BATTLETECH Review: Starterbook Sword and Dragon

Hey, folks, Voices here again with another review for the BattleTech game. This time, instead of looking at record sheets or unit stat books, we’ve got a campaign book for you: Starterbook Sword and Dragon.

This book isn’t new, but its designed for use with the BattleTech Introductory boxed set (and, by extension, the 25th-Anniversary Intro boxed set).
The book is presented as a campaign between two rival ‘Mech raider companies from two different rival factions, the Japanese-flavored Draconis Combine and the European-feudal-styled Federated Suns/Commonwealth. Set strictly in the few years before the Clan Invasion of 3049, the book follows a series of engagements between these two forces across the border between the DC’s Galedon Military District and the FS/C’s Draconis March.

It also includes necessary information to play both forces at any time period from the Fourth Succession War (3029-3031) through the Word of Blake Jihad (starting in 3067) and complete unit profiles for McKinnon’s Raiders (affiliated with the Federated Suns/Commonwealth) and Sorenson’s Sabres (Draconis Combine). Since each force is a company strong, the book gives pilot profiles for each pilot in both forces, including a blurb on their personal ‘Mech in the campaign-as-presented; the record sheets for these ‘Mechs and several variants of each appear in the second half of the book. Sandwiched between the pilot profiles and the campaign rules section is a brief technical readout giving all the experimental equipment appearing in the book, from prototype Medium Pulse Lasers to Double Strength Heat Sinks; this is equipment fitted to the ‘Mechs of each command in the mid-3040s, when they were still in development and not ready for widespread (ie, mass-produced and relatively bug-free) deployment. As such, you have a variable listing for certain values, like the MPL-P’s 4+1D6 heat point rating.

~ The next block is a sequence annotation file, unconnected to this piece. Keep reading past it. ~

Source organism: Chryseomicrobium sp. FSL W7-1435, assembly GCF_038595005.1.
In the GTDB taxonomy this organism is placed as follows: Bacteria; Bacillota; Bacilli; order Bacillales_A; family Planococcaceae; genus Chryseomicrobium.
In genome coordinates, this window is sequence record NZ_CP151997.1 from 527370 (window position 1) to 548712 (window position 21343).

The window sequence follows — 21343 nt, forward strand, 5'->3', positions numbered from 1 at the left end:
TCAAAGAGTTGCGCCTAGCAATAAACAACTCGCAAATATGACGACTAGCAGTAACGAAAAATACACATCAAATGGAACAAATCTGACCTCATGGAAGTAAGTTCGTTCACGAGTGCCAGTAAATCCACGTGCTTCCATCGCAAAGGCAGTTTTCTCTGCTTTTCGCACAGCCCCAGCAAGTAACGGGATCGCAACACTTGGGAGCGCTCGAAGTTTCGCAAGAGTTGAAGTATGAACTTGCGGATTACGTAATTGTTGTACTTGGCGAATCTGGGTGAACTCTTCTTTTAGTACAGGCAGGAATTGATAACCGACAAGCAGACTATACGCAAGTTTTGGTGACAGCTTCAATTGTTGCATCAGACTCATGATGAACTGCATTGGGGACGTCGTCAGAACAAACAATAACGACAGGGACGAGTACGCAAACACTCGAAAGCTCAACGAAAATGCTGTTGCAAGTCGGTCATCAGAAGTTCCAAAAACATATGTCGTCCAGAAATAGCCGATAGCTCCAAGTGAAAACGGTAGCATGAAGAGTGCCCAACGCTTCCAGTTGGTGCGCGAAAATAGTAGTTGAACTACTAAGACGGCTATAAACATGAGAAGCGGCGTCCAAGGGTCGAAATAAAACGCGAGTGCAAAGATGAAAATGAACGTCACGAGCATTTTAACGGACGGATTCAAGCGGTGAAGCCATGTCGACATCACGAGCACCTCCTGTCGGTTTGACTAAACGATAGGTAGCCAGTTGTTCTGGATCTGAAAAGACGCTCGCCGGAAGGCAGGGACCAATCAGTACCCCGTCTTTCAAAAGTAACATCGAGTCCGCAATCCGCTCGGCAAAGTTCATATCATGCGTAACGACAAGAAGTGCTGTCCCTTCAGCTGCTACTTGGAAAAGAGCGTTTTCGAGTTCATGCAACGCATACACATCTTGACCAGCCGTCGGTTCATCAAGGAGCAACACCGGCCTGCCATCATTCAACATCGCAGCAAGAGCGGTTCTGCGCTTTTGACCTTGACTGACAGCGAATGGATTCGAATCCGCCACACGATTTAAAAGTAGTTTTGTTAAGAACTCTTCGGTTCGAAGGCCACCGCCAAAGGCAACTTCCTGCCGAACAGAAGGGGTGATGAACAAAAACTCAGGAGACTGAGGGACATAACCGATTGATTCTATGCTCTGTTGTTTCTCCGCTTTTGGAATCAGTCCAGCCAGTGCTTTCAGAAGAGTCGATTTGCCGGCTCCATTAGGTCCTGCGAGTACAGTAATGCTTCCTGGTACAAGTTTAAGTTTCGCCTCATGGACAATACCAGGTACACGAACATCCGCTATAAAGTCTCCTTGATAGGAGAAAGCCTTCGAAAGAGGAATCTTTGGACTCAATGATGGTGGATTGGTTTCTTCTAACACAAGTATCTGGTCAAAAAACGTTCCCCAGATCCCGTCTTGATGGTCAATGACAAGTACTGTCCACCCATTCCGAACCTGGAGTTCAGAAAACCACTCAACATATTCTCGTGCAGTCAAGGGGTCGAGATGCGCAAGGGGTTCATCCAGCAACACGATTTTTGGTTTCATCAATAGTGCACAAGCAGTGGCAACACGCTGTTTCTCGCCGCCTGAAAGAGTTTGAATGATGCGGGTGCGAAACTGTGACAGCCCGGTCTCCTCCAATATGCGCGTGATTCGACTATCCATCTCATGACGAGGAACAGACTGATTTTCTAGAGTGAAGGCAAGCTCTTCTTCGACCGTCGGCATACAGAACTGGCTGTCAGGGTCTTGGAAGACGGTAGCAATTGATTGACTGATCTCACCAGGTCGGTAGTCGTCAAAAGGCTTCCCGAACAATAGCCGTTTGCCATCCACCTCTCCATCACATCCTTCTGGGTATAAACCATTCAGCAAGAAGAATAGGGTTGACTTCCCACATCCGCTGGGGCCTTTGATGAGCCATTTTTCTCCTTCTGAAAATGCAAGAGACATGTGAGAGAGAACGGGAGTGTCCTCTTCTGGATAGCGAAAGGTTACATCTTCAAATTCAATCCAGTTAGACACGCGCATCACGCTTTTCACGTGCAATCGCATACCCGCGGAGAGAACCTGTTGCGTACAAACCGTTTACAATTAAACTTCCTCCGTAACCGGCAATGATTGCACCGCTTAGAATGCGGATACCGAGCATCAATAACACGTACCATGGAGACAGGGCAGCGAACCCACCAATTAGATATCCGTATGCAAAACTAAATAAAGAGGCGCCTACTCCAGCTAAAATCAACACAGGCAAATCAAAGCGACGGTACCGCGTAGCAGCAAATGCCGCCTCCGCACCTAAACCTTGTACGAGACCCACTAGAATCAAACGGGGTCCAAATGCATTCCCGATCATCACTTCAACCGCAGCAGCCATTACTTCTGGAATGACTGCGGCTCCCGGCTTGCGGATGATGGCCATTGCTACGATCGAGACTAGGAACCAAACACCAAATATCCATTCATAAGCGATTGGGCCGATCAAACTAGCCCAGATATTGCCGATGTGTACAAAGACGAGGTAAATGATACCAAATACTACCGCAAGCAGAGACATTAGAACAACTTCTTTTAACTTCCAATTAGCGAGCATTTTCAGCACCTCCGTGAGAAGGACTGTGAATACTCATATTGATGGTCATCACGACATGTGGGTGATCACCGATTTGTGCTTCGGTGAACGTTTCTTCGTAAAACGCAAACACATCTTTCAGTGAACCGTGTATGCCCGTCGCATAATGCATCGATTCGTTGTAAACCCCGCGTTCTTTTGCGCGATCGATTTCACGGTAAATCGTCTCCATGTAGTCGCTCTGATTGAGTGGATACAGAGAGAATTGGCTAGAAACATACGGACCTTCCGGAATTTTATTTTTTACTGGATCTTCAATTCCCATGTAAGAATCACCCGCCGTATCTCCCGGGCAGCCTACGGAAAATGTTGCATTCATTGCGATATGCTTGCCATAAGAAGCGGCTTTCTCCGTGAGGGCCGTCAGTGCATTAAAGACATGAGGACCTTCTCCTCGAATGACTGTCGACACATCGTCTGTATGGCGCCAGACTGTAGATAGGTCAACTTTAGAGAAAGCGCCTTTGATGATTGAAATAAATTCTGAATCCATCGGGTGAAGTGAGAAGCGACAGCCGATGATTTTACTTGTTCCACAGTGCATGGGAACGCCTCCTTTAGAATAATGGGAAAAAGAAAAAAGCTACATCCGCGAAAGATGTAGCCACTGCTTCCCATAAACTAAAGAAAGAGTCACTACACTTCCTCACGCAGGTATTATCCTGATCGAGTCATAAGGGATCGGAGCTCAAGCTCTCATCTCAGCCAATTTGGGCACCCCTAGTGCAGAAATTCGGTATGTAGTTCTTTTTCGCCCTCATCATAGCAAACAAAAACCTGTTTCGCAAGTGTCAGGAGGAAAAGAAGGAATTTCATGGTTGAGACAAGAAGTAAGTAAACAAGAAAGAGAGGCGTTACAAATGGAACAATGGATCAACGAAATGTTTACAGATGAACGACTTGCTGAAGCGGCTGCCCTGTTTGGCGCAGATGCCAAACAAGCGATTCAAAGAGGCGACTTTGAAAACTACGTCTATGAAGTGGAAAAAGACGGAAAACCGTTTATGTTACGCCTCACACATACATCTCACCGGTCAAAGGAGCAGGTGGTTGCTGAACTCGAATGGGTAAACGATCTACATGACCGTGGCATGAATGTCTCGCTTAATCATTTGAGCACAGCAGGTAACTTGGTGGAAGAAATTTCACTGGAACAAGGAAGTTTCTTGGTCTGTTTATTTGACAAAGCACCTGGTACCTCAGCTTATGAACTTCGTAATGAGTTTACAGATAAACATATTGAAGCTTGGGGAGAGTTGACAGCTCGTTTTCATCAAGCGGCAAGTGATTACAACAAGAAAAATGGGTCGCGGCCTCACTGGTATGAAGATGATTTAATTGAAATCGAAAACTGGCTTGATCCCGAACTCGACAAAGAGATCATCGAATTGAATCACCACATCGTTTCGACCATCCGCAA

Like most BT products these days, much of the “artwork” are posed pictures of actual, painted-and-based models. The pilot profiles have portraits of each pilot, and these are rendered beautifully in full color. The volume of material for the fluff-monkey out there is pretty outstanding; by way of example, each company has the portrait of pilots in one of three uniforms: the in-cockpit MechWarrior’s cooling vest, the appropriate faction field uniform, and the faction dress uniform. It’s consistent and attractively presented.

It’s also a bit personal for me; as when I started playing BT again at the start of this year after a nine-year absence, the friends in my old BT group were actually playing this campaign. The continuity of that was one of the things that kept me longer than a couple of sessions; and, arguably, sparked what has now become my championing of this game here on BoLS.
Well, that’s pretty much it for Sword and Dragon. I really do like this book; it’s a good piece to pick up at your FLGS, especially if you’re beginning to tire of weekly pick-up games. As for me, I’m off now to prove that the Clan Ghost Bear way is the only way at MillenniumCon’s Bloodname and BT Open tournaments.
5/5: this book does everything right for what it is, and then some.

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